Headless Automation using C#, PhantomJS and NUnit

Although the name “Headless” might sound a bit scary, but Headless Browser Automation is a great way of creating lightweight tests that quickly send you results without the burden of actually opening a physical browser. So basically this way, we navigate to a website but save on the rendering time which may be beneficial in some scenarios like Continuous Integration where we want to have quick results and is more convenient to run from the command line(or a BAT file).

We can Launch multiple instances of the the script which can help in reducing the time significantly. So here is how we can leverage Headless Automation in C#:-

*Please note that I have taken NUnit Test Framework for the sake of simplicity of execution and this is optional.

  1. Create a New Project in Visual Studio and from the Templates, select Visual C# -> Windows Desktop -> Class Library.
  2. Install NUnit from here and add a reference to the following DLL in your project – “C:\Program Files (x86)\NUnit.org\framework\3.0.5813.39031\net-4.0\nunit.framework.dll” (this path may change depending on your version and the path where you install NUnit)
  3. Download Selenium Libraries from here and add reference to following DLLs in your Project(this would be present where you download selenium\selenium-dotnet-2.48.0\net40 :-
    1. Selenium.WebDriverBackedSelenium.dll
    2. ThoughtWorks.Selenium.Core.dll
    3. WebDriver.dll
    4. WebDriver.Support.dll
  4. You will also need the phantomjs.exe from here. You need to add this to the bin\Debug folder in your project.
  5. In Order to capture snapshots(yes, this is possible for Headless Browsers also !), you need to add a reference to System.Drawing from the default assemblies available.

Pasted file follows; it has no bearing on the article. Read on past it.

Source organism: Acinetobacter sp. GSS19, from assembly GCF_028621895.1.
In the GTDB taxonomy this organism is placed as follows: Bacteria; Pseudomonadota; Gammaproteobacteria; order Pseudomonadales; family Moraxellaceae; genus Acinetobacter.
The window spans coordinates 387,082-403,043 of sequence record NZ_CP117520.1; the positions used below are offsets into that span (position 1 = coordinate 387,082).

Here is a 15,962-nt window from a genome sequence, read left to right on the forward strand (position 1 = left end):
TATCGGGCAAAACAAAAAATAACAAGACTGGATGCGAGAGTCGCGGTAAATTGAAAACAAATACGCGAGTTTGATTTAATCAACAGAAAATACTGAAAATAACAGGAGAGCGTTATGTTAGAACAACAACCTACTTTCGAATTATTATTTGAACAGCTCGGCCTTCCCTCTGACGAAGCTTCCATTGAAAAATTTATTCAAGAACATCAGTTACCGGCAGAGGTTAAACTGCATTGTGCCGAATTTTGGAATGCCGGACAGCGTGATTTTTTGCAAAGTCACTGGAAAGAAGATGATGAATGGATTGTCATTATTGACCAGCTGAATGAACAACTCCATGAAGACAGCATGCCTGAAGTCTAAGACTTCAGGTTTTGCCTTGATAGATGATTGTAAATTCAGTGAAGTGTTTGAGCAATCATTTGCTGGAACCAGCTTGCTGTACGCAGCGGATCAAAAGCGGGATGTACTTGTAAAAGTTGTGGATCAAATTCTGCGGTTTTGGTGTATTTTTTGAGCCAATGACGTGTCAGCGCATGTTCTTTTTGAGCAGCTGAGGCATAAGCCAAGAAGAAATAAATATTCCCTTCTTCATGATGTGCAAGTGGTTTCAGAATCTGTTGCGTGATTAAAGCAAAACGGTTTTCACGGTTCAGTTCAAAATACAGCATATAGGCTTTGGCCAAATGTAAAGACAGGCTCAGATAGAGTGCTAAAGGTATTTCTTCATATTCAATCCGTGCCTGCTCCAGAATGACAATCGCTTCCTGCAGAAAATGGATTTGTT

6. In Order to run the Nunit Tests from the Visual Studio GUI, you need to goto Tools-> Extensions and Updates->Online and search for NUnit3 Test Adapter. Install this extension and restart Visual Studio.
  7. For Nunit Fundamentals, you can refer this link.

Now you are fully loaded and ready to go with this. Following is a sample code:-

using System;
using System.Collections.Generic;
using System.Linq;
using System.Text;
using System.Threading.Tasks;
using System.Drawing.Imaging;
using NUnit.Framework;
using OpenQA.Selenium;
using OpenQA.Selenium.PhantomJS;
using OpenQA.Selenium.Remote;


namespace NUnitPhantom2
{
 [TestFixture]
 //TestFixture indicates that this class contains Test Methods
 public class TestClass
 {
 //Declaring the PhantomJS Driver
 PhantomJSDriver phantom;
 
 [OneTimeSetUp]
 //OneTimeSetUp attribute defines that the following method will run once the class is instantiated, i.e. once in the start of the run
 public void classSetup()
 {
 //Creating the instance of the PhantomJS driver
 phantom = new PhantomJSDriver();
 //Setting the default timeout to 30 seconds
 phantom.Manage().Timeouts().ImplicitlyWait(new TimeSpan(0, 0, 30));
 }

 [SetUp]
 //SetUp attribute defines that the following method will run before each method runs.
 public void Test_Setup()
 {

 }

 [Test]
 //Test attribute defines that the following is a Test Method
 public void Test_Phantom1()
 { 
 //Navigate to Bing
 phantom.Navigate().GoToUrl("https://www.bing.com");

 //Search for Learn2Automate
 phantom.FindElement(By.Id("sb_form_q")).SendKeys("learn2automate");

 //Click on Search
 phantom.FindElement(By.Id("sb_form_go")).Click(); 

 //Grab the Snapshot
 Screenshot sh = phantom.GetScreenshot(); 
 sh.SaveAsFile(@"C:\Temp.jpg", ImageFormat.Png); 
 }

 [TearDown]
 //TearDown attribute defines that the following method will run after each method runs.
 public void Test_CleanUp()
 {

 }

 [OneTimeTearDown]
 //OneTimeTearDown attribute defines that the following method will run once the methods in the class have run, i.e. once in the end of the run
 public void classTearDown()
 {
 //Close the PhantomJS instance
 phantom.Quit();
 }
 }
}

This is how this would look in Visual Studio:-

 

Nunit

I hope the comments in the script are self explanatory. You can comment below if you have any queries.

Happy (Headless) Automating !

Harshit Kohli

 

 

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Posted in Awesum Stuff
7 comments on “Headless Automation using C#, PhantomJS and NUnit
  1. […] Headless Automation using C#, PhantomJS and NUnit […]

  2. Nelson Perez says:

    thanks for share.. I will try it.

  3. viv says:

    works thanks!

  4. Mohammed says:

    Thank you boss!

  5. Amit Mishra says:

    I want to automate my web page i.e. clicking on hyperlinks and going to next page. There Selecting dropdown and press the button.

  6. David says:

    Thank you!!

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